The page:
The first step for us is to have a scoping call with the client which often includes a CF consultant, a lawyer from the law firm which approached us, possibly the end client and if we are really lucky someone from the end client’s IT department. The call allows us to get an understanding of the requirement, including the number of custodians (people who have access to the data), the type of devices they have and systems they have access to. We also look to discuss logistics including the site location/s, dates/times and availability of custodians. All of this information will make for a much more efficient data collection which means less time required onsite and as a result less cost to the client.

Ultimately we do have a lot of last minute “client panicking” type of data collections. We often have to take a quick assessment of the situation and have an educated guess as to what kit we need to take and how much data storage media we may require. We then get onsite and scope the job on the ground working closely with IT which if know their IT systems well will make for a much more efficient collection. In some cases we have had no IT support available at all (in one case they had all walked out) which meant we had to scope the complete IT infrastructure in order to determine all data storage sources in order to fulfil the requirements of the disclosure requirment. All of this makes for great technical challenges which for me are a great part of the job.

 Perks and pains of the job

Thankfully there are a far more perks than pains. The biggest perk for me is the variety of work and the lack of similar days. Closely in second place is the sheer number of interesting people we meet and places we get to visit, even if only to work in an office or a data centre for the most part. As a fan of travelling, I am generally a very willing volunteer and if it’s a particularly interesting case you’ve got me! As far as pains go I think pain would be a strong word but at times we can be dealing with quite repetitive processes which can involve playing the waiting game… This isn’t Spooks; we can’t image a hard disk drive or clone a phone in a matter of seconds!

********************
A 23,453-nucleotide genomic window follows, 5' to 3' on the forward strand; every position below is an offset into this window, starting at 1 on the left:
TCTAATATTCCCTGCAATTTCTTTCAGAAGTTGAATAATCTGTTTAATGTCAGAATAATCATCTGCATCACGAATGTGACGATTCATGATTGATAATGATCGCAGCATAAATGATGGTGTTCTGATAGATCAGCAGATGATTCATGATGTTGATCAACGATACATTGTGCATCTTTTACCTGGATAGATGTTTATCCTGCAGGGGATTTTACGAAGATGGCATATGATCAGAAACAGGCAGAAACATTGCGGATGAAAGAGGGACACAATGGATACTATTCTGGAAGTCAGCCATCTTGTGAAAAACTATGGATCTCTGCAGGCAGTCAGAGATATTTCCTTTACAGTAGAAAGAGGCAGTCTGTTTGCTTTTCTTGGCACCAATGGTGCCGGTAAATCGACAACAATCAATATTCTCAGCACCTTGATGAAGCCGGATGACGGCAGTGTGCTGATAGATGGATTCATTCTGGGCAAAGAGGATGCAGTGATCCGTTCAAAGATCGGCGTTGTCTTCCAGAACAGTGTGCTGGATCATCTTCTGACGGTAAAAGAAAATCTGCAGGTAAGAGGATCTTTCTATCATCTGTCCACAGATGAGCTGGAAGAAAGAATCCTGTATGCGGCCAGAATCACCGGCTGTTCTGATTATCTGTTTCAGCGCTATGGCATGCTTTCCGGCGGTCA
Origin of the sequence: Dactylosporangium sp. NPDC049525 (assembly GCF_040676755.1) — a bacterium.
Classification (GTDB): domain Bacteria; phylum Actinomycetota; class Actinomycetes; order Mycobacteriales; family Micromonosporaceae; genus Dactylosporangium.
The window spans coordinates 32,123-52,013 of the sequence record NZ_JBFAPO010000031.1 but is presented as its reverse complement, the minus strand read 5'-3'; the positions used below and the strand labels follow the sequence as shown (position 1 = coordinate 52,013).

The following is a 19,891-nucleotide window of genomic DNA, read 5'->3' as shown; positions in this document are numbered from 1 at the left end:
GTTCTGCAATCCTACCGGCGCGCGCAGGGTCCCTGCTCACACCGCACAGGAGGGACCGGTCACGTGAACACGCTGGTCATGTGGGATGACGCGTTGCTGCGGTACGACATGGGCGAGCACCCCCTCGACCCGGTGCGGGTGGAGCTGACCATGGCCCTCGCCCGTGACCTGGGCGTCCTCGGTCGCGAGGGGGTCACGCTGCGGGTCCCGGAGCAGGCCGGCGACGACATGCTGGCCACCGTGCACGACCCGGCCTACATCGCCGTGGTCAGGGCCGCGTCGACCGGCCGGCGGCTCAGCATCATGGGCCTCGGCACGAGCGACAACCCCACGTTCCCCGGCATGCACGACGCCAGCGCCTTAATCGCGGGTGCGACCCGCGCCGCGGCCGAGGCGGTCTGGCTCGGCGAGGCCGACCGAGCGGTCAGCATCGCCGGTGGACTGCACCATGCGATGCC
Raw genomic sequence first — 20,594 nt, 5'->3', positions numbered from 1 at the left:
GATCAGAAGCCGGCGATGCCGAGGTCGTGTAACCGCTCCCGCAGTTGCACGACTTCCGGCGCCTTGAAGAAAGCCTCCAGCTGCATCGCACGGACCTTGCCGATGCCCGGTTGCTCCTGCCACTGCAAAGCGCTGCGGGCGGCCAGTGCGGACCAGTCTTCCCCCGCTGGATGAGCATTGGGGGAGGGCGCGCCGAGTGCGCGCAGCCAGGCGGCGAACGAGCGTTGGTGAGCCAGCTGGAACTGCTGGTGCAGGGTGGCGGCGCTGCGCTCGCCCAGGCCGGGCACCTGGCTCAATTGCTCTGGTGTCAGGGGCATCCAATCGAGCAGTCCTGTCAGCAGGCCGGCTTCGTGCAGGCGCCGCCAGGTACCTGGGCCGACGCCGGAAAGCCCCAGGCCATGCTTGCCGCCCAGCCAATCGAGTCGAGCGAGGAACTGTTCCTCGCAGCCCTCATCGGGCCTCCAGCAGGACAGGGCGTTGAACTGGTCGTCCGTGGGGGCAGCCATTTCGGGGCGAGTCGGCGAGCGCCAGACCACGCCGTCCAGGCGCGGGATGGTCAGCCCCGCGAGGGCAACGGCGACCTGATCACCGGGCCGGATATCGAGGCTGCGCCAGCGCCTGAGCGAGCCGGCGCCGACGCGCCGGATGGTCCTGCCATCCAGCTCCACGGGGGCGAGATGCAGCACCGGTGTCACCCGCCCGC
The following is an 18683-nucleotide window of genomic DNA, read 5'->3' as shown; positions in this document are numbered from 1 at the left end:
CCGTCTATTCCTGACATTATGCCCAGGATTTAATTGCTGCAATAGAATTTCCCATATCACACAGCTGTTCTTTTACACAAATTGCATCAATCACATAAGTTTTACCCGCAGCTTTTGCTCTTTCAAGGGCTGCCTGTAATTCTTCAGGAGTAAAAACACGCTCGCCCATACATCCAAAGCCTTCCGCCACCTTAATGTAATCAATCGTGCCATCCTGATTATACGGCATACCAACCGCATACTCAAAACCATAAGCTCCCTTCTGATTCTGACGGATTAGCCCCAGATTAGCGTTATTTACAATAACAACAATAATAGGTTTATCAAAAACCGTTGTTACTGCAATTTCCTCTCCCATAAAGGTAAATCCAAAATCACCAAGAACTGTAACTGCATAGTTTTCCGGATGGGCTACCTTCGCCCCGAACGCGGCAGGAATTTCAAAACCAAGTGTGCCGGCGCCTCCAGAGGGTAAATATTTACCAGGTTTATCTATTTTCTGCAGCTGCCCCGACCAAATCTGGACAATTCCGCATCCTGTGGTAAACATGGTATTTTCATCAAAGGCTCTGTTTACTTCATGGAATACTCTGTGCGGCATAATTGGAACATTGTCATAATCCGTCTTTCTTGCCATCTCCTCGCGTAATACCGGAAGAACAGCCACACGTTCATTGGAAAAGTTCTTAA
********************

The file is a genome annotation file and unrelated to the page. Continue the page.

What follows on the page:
Aaron’s FAQs

What exactly is it that you do?

Hopefully I have covered that bit.

If I delete my files can you recover them?

Well, that would depend on how you have deleted them and how long ago. For the most part, yes we can recover all, if not fragments of deleted files. As a general rule, if the files haven’t been overwritten there is a good chance they can be recovered.

Have you had to go to court?

As yet I haven’t but some might say if your findings and report are sufficient they shouldn’t need defending in court…

When travelling for work do you have any free time to explore?

For the most part no but sometimes yes. Ultimately it depends on a number of factors including the volume of work, the client and surprisingly the location. For example, the Spanish love to finish earlier in the day than us Brits. When I have some free time it’s usually in the evenings. I like to make the most of this free time and explore the local city/area with my camera in hand. On one occasion I was fortunate enough to have a free weekend when in the Ukraine. I think I made the most of this as I visited Chernobyl which I would recommend to anyone!

How did you get into the field of computer forensics?

From a young age I have had a passionate interest in computing and have always been inquisitive, some might say nosey. After finishing my A Levels I wasn’t particularly keen on University but found a Digital Forensics course which sounded like something I wanted to get into. This led me to Teesside University where I studied Digital Forensics which luckily for me got me internship with Revenue and Customs for 12 months as a Computer Forensic Technician. This was an absolutely fantastic kick-start to my career and from there I went on to work for Kroll Ontrack and here I am!

Do you like your job? Would you recommend it as a career?